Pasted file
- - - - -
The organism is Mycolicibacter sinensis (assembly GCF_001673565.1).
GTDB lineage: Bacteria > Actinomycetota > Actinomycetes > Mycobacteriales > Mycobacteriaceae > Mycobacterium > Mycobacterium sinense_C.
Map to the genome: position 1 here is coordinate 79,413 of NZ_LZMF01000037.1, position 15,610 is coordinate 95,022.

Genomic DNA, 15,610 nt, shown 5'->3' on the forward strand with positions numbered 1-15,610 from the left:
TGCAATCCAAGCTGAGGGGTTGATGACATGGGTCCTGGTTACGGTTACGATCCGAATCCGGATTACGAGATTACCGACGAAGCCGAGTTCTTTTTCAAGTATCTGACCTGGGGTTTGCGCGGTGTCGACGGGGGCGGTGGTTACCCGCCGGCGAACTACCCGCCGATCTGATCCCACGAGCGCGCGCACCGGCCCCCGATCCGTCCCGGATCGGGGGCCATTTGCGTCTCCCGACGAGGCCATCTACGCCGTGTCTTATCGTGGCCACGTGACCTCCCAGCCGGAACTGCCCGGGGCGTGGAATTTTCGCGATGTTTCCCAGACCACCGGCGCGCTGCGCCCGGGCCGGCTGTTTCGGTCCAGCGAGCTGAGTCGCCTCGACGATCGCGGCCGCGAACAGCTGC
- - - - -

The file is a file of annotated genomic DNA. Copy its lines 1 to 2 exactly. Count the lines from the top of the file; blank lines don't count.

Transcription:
The organism is Mycolicibacter sinensis (assembly GCF_001673565.1).
GTDB lineage: Bacteria > Actinomycetota > Actinomycetes > Mycobacteriales > Mycobacteriaceae > Mycobacterium > Mycobacterium sinense_C.